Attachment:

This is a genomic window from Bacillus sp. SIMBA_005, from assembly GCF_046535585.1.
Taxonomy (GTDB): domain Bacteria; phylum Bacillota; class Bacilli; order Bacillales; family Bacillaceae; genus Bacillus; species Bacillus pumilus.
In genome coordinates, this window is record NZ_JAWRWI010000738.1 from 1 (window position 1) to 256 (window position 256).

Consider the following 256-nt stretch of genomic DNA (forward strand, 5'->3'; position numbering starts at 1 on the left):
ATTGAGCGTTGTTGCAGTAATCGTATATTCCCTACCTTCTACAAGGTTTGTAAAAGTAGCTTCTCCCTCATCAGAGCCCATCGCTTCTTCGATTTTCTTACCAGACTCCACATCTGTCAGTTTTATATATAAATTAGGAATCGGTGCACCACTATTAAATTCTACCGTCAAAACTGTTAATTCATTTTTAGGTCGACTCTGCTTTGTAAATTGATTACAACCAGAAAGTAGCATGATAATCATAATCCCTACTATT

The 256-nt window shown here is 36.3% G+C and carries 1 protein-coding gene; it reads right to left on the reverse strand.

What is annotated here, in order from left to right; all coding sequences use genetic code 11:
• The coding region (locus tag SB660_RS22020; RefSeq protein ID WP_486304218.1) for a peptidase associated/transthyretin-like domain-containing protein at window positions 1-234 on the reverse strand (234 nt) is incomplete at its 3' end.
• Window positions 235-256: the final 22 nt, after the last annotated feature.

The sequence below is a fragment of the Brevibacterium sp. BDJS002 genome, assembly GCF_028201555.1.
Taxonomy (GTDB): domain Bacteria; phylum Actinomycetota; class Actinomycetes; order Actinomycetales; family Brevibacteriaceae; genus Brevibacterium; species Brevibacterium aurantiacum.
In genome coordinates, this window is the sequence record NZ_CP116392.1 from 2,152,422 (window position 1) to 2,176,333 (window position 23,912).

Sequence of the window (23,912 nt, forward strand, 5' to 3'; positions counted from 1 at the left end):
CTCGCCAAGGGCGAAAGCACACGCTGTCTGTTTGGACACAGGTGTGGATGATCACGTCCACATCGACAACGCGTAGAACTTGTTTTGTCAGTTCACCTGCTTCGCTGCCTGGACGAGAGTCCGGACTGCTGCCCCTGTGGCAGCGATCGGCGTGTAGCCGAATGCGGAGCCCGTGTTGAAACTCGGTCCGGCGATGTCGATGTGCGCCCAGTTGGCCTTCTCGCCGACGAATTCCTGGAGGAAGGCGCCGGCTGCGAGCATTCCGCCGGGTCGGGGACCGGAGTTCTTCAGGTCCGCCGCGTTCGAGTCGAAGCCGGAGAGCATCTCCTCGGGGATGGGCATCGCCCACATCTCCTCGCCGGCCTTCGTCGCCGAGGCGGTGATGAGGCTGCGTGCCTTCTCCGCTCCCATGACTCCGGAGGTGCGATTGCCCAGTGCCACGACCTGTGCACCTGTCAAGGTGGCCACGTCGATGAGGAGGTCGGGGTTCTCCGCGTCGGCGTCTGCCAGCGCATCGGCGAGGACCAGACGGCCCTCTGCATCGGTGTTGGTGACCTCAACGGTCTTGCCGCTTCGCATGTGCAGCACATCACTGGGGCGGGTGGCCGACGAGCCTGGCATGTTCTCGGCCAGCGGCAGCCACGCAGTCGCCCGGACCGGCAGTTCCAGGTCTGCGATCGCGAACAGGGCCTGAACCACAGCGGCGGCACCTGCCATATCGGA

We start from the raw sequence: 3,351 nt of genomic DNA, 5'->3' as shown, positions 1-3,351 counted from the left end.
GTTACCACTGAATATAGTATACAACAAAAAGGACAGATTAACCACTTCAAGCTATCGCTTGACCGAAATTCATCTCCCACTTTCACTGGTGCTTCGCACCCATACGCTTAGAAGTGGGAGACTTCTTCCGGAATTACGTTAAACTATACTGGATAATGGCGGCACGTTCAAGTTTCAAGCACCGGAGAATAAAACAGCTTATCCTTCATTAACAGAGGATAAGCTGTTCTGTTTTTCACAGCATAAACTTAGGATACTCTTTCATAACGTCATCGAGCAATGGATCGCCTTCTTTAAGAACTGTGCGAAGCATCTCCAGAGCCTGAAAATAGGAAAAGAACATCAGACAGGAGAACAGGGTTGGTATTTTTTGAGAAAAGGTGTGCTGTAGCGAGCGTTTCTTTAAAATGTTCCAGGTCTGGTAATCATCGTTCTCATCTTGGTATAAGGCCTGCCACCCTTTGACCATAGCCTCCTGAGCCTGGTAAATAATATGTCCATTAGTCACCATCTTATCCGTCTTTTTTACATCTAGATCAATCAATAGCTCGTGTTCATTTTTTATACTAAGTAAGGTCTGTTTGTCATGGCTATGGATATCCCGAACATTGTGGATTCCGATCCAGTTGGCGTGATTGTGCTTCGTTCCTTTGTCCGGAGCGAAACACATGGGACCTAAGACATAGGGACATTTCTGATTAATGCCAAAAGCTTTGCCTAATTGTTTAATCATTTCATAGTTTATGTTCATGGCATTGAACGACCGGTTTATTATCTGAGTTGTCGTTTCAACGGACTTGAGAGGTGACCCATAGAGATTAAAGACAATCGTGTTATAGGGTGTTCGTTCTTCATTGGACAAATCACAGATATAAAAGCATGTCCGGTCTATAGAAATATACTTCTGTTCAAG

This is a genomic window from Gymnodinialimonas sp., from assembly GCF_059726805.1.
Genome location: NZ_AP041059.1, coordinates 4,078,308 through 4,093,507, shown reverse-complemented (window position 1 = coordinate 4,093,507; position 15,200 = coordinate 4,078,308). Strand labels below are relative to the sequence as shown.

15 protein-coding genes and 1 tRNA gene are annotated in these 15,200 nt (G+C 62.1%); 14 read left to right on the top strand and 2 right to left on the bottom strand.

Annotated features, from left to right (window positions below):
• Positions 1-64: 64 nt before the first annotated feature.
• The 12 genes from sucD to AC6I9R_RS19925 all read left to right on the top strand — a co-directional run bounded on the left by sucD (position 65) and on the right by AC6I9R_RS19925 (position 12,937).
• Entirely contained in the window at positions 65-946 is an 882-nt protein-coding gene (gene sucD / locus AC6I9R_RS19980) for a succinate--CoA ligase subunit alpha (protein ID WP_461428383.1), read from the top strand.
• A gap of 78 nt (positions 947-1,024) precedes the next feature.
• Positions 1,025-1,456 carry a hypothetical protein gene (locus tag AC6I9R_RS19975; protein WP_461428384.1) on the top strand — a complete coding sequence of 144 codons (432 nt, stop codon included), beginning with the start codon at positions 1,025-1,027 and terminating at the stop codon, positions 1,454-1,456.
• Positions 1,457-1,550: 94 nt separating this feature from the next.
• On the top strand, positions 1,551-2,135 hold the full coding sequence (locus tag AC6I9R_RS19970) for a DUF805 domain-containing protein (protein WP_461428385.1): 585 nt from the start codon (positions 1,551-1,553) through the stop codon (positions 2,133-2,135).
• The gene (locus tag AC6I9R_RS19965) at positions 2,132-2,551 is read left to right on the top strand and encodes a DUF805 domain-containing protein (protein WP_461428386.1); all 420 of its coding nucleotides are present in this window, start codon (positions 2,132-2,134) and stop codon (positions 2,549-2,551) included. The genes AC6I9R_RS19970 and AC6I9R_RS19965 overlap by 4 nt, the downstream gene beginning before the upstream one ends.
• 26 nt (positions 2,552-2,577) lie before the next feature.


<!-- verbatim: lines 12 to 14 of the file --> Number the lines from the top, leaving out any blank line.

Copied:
In genome coordinates, this window is the sequence record NZ_CP116392.1 from 2,152,422 (window position 1) to 2,176,333 (window position 23,912).

Sequence of the window (23,912 nt, forward strand, 5' to 3'; positions counted from 1 at the left end):
CTCGCCAAGGGCGAAAGCACACGCTGTCTGTTTGGACACAGGTGTGGATGATCACGTCCACATCGACAACGCGTAGAACTTGTTTTGTCAGTTCACCTGCTTCGCTGCCTGGACGAGAGTCCGGACTGCTGCCCCTGTGGCAGCGATCGGCGTGTAGCCGAATGCGGAGCCCGTGTTGAAACTCGGTCCGGCGATGTCGATGTGCGCCCAGTTGGCCTTCTCGCCGACGAATTCCTGGAGGAAGGCGCCGGCTGCGAGCATTCCGCCGGGTCGGGGACCGGAGTTCTTCAGGTCCGCCGCGTTCGAGTCGAAGCCGGAGAGCATCTCCTCGGGGATGGGCATCGCCCACATCTCCTCGCCGGCCTTCGTCGCCGAGGCGGTGATGAGGCTGCGTGCCTTCTCCGCTCCCATGACTCCGGAGGTGCGATTGCCCAGTGCCACGACCTGTGCACCTGTCAAGGTGGCCACGTCGATGAGGAGGTCGGGGTTCTCCGCGTCGGCGTCTGCCAGCGCATCGGCGAGGACCAGACGGCCCTCTGCATCGGTGTTGGTGACCTCAACGGTCTTGCCGCTTCGCATGTGCAGCACATCACTGGGGCGGGTGGCCGACGAGCCTGGCATGTTCTCGGCCAGCGGCAGCCACGCAGTCGCCCGGACCGGCAGTTCCAGGTCTGCGATCGCGAACAGGGCCTGAACCACAGCGGCGGCACCTGCCATATCGGA